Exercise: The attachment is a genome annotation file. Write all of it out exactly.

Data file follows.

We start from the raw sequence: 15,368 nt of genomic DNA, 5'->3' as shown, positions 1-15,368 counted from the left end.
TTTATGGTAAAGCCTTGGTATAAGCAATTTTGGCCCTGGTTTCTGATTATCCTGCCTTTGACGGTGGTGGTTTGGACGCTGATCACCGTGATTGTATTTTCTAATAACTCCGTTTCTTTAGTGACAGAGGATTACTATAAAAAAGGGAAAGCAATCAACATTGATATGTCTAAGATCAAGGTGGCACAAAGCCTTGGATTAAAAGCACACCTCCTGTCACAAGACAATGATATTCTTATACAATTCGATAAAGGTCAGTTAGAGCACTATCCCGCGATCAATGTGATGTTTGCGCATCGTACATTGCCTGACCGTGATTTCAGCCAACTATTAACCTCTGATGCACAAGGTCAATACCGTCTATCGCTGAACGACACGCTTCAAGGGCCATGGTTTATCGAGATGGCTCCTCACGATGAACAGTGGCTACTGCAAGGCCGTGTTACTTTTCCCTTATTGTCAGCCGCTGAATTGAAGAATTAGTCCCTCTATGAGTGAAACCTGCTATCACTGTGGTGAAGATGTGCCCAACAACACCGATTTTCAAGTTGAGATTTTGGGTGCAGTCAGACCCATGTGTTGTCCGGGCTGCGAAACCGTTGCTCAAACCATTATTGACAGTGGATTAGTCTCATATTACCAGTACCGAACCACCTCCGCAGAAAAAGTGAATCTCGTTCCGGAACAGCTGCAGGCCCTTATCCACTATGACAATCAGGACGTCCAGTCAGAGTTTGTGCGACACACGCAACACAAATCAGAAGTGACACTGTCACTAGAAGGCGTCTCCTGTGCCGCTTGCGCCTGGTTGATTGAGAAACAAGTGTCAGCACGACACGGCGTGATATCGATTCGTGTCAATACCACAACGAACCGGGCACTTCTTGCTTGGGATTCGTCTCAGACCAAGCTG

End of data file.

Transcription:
We start from the raw sequence: 15,368 nt of genomic DNA, 5'->3' as shown, positions 1-15,368 counted from the left end.
TTTATGGTAAAGCCTTGGTATAAGCAATTTTGGCCCTGGTTTCTGATTATCCTGCCTTTGACGGTGGTGGTTTGGACGCTGATCACCGTGATTGTATTTTCTAATAACTCCGTTTCTTTAGTGACAGAGGATTACTATAAAAAAGGGAAAGCAATCAACATTGATATGTCTAAGATCAAGGTGGCACAAAGCCTTGGATTAAAAGCACACCTCCTGTCACAAGACAATGATATTCTTATACAATTCGATAAAGGTCAGTTAGAGCACTATCCCGCGATCAATGTGATGTTTGCGCATCGTACATTGCCTGACCGTGATTTCAGCCAACTATTAACCTCTGATGCACAAGGTCAATACCGTCTATCGCTGAACGACACGCTTCAAGGGCCATGGTTTATCGAGATGGCTCCTCACGATGAACAGTGGCTACTGCAAGGCCGTGTTACTTTTCCCTTATTGTCAGCCGCTGAATTGAAGAATTAGTCCCTCTATGAGTGAAACCTGCTATCACTGTGGTGAAGATGTGCCCAACAACACCGATTTTCAAGTTGAGATTTTGGGTGCAGTCAGACCCATGTGTTGTCCGGGCTGCGAAACCGTTGCTCAAACCATTATTGACAGTGGATTAGTCTCATATTACCAGTACCGAACCACCTCCGCAGAAAAAGTGAATCTCGTTCCGGAACAGCTGCAGGCCCTTATCCACTATGACAATCAGGACGTCCAGTCAGAGTTTGTGCGACACACGCAACACAAATCAGAAGTGACACTGTCACTAGAAGGCGTCTCCTGTGCCGCTTGCGCCTGGTTGATTGAGAAACAAGTGTCAGCACGACACGGCGTGATATCGATTCGTGTCAATACCACAACGAACCGGGCACTTCTTGCTTGGGATTCGTCTCAGACCAAGCTG